Notorious for poaching talents from around the Bundesliga, Bayern Munich wasted no time last summer destabilizing the competition and bringing countless promising talents to Bavaria. It all started with a triple swoop on Nagelsmann’s Hoffenheim bringing in Niklas Sule, Serge Gnabry, and Sandro Wagner. Initially they seemed like depth signings, but Sule eventually featured prevalently at the back, rotating with Boateng and Hummels. Wagner – by contrast – proved to be a solid option off the bench for Lewandowski scoring eight goals in eight starts.
The club’s signing of the summer, however, was undoubtedly the influential James Rodriguez. Outcasted in Madrid by Asensio and Lucas Vazquez, the Colombian moved to Germany in hopes of becoming the main man again. As the season wore on, James became more comfortable with his new surroundings and oozed class either from deep or behind the striker. His seven goals and 11 assists were but a small indication of his overarching effect on the side and quickly made Bayern fans forget all about the departed Douglas Costa. In the midfield, it was the former Lyon man Corentin Tolisso that won over the Bavarian faithful with industrious displays. Acting as the side’s box-to-box midfielder, the Frenchman proved essential in Heynckes’ plans.
While Bayern narrowly succumbed at the hands of Champions league specialists Real Madrid in the semis, they can take solace in the fact that they were the better team over the two legs and will surely be back there next year with slight retooling.
Bayern weren’t the only team in Germany that impressed with their summer dealings. Seeking their first trophy since returning to the top flight, Niko Kovac’s men took to the transfer window in hopes of securing young talents on the cusp of emerging. After loaning Luka Jovic from Benfica on loan, Frankfurt signed Ante Rebic from Fiorentina. Together, the Eastern European duo dazzled in the final third – scoring crucial goals, including the winner in the DFB Pokal final over Bayern Munich.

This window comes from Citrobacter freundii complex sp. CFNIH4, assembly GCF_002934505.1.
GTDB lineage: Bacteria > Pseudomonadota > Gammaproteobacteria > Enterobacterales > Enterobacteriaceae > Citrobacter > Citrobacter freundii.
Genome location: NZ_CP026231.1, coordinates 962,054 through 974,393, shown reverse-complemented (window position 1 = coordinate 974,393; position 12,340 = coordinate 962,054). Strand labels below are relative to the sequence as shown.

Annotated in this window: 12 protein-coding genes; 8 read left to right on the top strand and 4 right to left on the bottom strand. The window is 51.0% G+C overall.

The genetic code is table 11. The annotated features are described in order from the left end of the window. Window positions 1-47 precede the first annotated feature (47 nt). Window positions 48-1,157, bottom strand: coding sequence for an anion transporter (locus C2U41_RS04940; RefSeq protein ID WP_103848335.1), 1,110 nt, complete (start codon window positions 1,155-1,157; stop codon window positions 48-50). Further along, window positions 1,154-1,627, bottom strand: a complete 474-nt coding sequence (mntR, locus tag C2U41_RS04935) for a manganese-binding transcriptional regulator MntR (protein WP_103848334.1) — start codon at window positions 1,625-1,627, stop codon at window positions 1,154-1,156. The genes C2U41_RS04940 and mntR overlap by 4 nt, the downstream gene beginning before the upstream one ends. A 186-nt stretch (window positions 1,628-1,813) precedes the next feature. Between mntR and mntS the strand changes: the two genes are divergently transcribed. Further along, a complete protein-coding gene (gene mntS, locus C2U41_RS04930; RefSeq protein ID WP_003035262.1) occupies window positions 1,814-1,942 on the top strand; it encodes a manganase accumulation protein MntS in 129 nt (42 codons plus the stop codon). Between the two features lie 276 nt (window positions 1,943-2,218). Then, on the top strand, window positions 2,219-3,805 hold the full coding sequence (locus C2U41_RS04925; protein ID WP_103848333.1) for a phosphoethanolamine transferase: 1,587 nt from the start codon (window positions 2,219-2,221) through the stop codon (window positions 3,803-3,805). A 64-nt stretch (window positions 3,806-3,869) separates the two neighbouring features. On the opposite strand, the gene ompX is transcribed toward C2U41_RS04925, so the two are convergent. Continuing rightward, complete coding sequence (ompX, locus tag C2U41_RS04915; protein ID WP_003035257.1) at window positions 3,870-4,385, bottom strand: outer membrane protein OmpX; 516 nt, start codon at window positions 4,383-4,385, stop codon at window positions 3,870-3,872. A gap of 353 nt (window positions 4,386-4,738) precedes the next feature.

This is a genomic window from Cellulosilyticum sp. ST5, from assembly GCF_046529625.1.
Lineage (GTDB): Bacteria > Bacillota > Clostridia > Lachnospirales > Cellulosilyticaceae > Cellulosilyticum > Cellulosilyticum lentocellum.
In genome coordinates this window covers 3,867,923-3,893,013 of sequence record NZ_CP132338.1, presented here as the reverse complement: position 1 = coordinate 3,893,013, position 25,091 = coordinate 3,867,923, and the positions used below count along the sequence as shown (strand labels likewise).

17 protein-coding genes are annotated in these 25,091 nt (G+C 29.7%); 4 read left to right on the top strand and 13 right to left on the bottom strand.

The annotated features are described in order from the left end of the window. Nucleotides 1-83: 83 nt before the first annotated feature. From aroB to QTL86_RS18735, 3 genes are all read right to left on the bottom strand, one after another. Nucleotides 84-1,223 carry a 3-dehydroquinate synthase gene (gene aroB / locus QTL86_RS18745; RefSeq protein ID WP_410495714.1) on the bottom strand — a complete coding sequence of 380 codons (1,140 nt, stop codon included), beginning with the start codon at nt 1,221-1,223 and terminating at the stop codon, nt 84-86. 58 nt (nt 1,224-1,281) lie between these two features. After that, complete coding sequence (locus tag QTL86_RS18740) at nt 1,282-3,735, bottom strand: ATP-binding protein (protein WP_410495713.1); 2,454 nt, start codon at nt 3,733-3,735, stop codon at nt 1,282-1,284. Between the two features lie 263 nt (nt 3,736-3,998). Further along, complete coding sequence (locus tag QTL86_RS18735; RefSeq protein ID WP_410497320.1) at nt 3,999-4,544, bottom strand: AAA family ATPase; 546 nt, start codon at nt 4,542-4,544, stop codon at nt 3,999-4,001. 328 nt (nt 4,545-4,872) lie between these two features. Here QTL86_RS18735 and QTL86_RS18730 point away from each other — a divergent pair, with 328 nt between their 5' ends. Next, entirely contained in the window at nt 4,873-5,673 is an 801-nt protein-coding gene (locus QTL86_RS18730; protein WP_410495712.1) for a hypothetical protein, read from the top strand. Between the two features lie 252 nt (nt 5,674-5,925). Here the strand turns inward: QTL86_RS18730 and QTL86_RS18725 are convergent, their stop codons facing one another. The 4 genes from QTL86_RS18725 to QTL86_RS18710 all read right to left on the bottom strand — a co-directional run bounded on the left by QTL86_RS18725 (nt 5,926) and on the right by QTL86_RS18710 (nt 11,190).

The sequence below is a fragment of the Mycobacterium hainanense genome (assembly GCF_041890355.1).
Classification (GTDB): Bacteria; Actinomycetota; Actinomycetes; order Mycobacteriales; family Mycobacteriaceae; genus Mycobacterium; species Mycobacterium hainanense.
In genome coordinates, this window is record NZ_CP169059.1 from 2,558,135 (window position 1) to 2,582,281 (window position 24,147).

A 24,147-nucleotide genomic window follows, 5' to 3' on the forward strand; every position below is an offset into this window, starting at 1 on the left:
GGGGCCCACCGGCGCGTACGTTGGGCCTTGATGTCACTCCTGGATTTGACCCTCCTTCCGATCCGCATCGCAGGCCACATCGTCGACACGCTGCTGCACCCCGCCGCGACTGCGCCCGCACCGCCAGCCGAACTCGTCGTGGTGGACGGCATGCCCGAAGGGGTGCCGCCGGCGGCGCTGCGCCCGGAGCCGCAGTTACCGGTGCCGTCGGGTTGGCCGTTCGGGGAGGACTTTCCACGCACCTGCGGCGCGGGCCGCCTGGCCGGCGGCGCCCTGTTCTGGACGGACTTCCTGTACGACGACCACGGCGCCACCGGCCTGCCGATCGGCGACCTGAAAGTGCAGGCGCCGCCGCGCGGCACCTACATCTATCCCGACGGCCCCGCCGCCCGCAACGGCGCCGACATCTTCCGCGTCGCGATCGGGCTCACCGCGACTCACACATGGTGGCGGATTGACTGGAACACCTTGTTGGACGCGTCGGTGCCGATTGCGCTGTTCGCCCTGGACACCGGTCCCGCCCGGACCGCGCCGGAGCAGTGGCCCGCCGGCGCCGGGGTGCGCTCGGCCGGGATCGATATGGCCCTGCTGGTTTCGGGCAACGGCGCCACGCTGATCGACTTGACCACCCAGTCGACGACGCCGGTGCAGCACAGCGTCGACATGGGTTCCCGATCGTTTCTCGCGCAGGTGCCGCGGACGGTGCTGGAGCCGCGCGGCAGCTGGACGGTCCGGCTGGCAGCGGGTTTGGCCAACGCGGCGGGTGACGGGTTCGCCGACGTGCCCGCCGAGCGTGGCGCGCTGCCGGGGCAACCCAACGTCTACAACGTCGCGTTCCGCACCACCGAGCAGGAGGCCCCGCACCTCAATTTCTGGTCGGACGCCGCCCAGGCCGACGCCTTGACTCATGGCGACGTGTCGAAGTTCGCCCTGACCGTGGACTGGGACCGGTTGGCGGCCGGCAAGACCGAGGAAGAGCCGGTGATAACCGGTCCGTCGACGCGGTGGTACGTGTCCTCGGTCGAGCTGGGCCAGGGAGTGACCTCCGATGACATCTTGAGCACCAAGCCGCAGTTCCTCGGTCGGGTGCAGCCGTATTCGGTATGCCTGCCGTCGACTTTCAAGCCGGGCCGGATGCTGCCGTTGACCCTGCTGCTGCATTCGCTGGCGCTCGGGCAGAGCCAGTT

At the back, summer signings Jetro Willems, Carlos Salcedo, and Simon Falette offered the Germans some much needed consistency in Kovac’s free-flowing 3-1-4-2 system. With them at the base, Frankfurt were able to play high octane football and press the opposition with ease. Factor in the experienced Gelson Fernandes as the side’s destroyer and distributor, and Frankfurt would finish comfortably in eighth – their highest ever finish since returning to the Bundesliga.
Now with Kovac off to Bayern, Frankfurt have ensured they have solid foundations to build on regardless of who’s at the helm.
Much like Bayern, Juventus consolidated their domestic dominance with signings within the peninsula. After losing Leonardo Bonucci to Milan, the bianconeri dropped €40M on Fiorentina’s Federico Bernardeschi. The Italian international featured sparingly from the start, yet was a consistent difference maker off the bench, most notably with a winner against Cagliari and a crucial assist vs rivals Torino. Bernardeschi wouldn’t be Juve’s only addition in the final third as the Italian champions also splashed the cash Douglas ‘Flash’ Costa.
The Brazilian was instrumental throughout the season and offered Allegri’s men some much needed quality and end product when needed. With their offensive department in check, Marotta and co. then splurged €20M on PSG’s Blaise Matuidi. While the Frenchman’s signing was ridiculed from the get go as he didn’t represent the midfield reinforcement the fans wanted, Matuidi still impressed and acted as an ideal foil to Miralem Pjanic.
Juventus would round off their summer spending by securing Buffon’s replacement Wojciech Szezsny from Arsenal. Since arriving to Italy, the Polish international has improved leaps and bounds and is now ready to make the leap to be the side’s number one – at least for the near future.